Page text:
MA International Relations (Standard)

Year of entry: 2024

Course unit details:
Security Studies

Course unit fact file
Unit code POLI70462
Credit rating 15
Unit level FHEQ level 7 – master's degree or fourth year of an integrated master's degree
Teaching period(s) Semester 2
Available as a free choice unit? No


The aim of this module is to introduce students to the complex and contested nature of security in theory and practice. The module is designed to address some of the central problematics in the intellectual content and practical applications of competing notions of ‘security’. The module takes a critical view of the field through an examination of non-traditional approaches to security and a core set of contemporary security challenges. Moreover, it is concerned with interrogating the “subject” of security in the double sense of the term – who is the subject of security and what is security? In particular, the module aims to investigate the extent to which dominant theories of security are fundamentally intertwined with its practice, and perhaps challenge the subjects invoked and exclusions effected in the ‘doing’ of security.

Learning outcomes

At the end of this course, students should come away with a sense of what is at stake in security both as a theoretical concept and as an ontological category with the aim to critically engage the usefulness of the concept. Students should also come away with a critical understanding of how security has been articulated and challenged in our contemporary context through an engagement with some of the most pressing security issues of our day.

  • Demonstrate an understanding of critical security studies and critical thinking;
  • Outline and discuss how theory relates to practice;
  • Demonstrate the ability to think critically about security and different ways of thinking and practicing security;
  • Articulate your own views on security with recourse to (and sometimes rejection of) the literature covered in the course.

Teaching and learning methods

  • 1 x introductory session
  • 9 x substantive 2hr weekly seminars


Assessment methods

Annotated Bibliography (700-800 words) 20%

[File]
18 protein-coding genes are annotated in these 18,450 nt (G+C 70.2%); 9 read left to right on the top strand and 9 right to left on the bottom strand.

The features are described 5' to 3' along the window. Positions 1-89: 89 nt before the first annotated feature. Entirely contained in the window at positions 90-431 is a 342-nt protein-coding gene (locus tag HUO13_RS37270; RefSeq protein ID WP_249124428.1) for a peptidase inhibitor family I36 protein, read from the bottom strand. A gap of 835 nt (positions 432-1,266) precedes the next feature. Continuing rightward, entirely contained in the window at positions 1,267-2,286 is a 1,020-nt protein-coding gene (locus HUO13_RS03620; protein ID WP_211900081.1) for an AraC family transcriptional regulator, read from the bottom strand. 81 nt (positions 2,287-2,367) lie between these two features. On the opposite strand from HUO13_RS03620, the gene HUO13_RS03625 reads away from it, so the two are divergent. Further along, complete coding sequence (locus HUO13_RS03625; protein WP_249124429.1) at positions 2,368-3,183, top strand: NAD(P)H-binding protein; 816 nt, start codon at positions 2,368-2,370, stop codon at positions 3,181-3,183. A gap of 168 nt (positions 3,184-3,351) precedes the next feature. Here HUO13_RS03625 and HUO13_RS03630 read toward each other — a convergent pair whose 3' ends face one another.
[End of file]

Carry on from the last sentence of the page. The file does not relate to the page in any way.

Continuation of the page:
Theoretical Evaluation + Self-Assessment (1,000 words + 100 words) 30%

Essay (2,000 words) 50%

Recommended reading

Required Reading:

  • Columba Peoples and Nick Vaughan-Williams, Critical Security Studies: An Introduction, 2nd Edition (London: Routledge, 2015).
  • Laura Shepherd, Critical Approaches to Security Studies: An Introduction to Theories and Methods (London: Routledge 2013).
  • And all readings listed in the weekly schedule, accessible online via the Library.


Highly Recommended Reading

  • Mark B. Salter and Canu E. Mutlu, Research Methods in Critical Security Studies: An Introduction (London: Routledge, 2013).


Recommended Reading:

  • Linda Åhäll and Thomas Gregory, eds., Emotions, Politics & War (London: Routledge 2015).
  • Salter, Mark B, ed. Making Things International I: Circuits and Motion (2015) & Making Things International II: Catalysts and Reactions (2016)  (Minneapolis: University of Minnesota Press).
  • Kevin McSorley, ed., War and the Body: Militarisation, practice and experience (London: Routledge, 2013).
  • Christine Sylvester, War As Experience (London: Routledge, 2013).
  • Mark Duffield, Development, Security and Unending War: Governing the World of Peoples (Cambridge: Polity Press, 2007).
  • Annick T. Wibben, Feminist Security Studies: A Narrative Approach (London: Routledge, 2010).
  • Anthony Burke, Beyond Security, Ethics and Violence (London: Routledge, 2007).
  • David Campbell, Writing Security: United States Foreign Policy and the Politics Of Identity (Manchester University Press, 2nd Edition 1998).
  • Keith Krause & Michael C. Williams, eds., Critical Security Studies: Concepts and Cases (University of Minnesota Press, 1997).
  • Michael Dillon & Julian Reid, The Liberal Way of War: Killing to Make Life Live (Routledge, 2009).
  • Michael Dillon, The Politics of Security: Towards a Political Philosophy of Continental Thought (Psychology Press, 1996). 
  • Maria Stern, Naming Security – Constructing Identity: ‘Mayan-women’ in Guatemala on the Eve of ‘Peace’ (Manchester University Press, 2005)
  • Jenny Edkins & Nick Vaughan-Williams, eds., Critical Theorists and International Relations (Routledge, 2009).
  •  Shampa Biswas & Sheila Nair, eds., International Relations and States of Exception: Margins, Peripheries, and Excluded Bodies (Routledge, 2010).
  • James A. Tyner, War, Violence and Population: Making the Body Count (The Guilford Pres, 2009).
  • Laura J. Shepherd, Gender, Violence & Security (Zed Books, 2008).
  • Christine Sylvester, War as Experience: Contributions from International Relations and Feminist Analysis (Routledge 2012).
  • Christine Sylvester, ed., Experiencing War (Routledge 2011).
  • Laura Sjoberg, ed., Gender and International Security: Feminist Perspectives (Routeldge, 2010).
  • Judith Butler, Precarious Life: The Power of Mourning and Violence (Verso, 2004).
  • Judith Butler, Frames of War: When is Life Grievable? (Verso, 2010).
  • Michel Foucault, Society Must Be Defended (Picador, 1997).
  • Michel Foucault, Security, Territory, Population (Picador, 2004).
  • Michel Foucault, The Birth of Biopolitics (Picador, 2004).

Study hours

Scheduled activity hours
Seminars 20
Independent study hours
Independent study 130

Teaching staff

Staff member Role
Cristina Masters Unit coordinator

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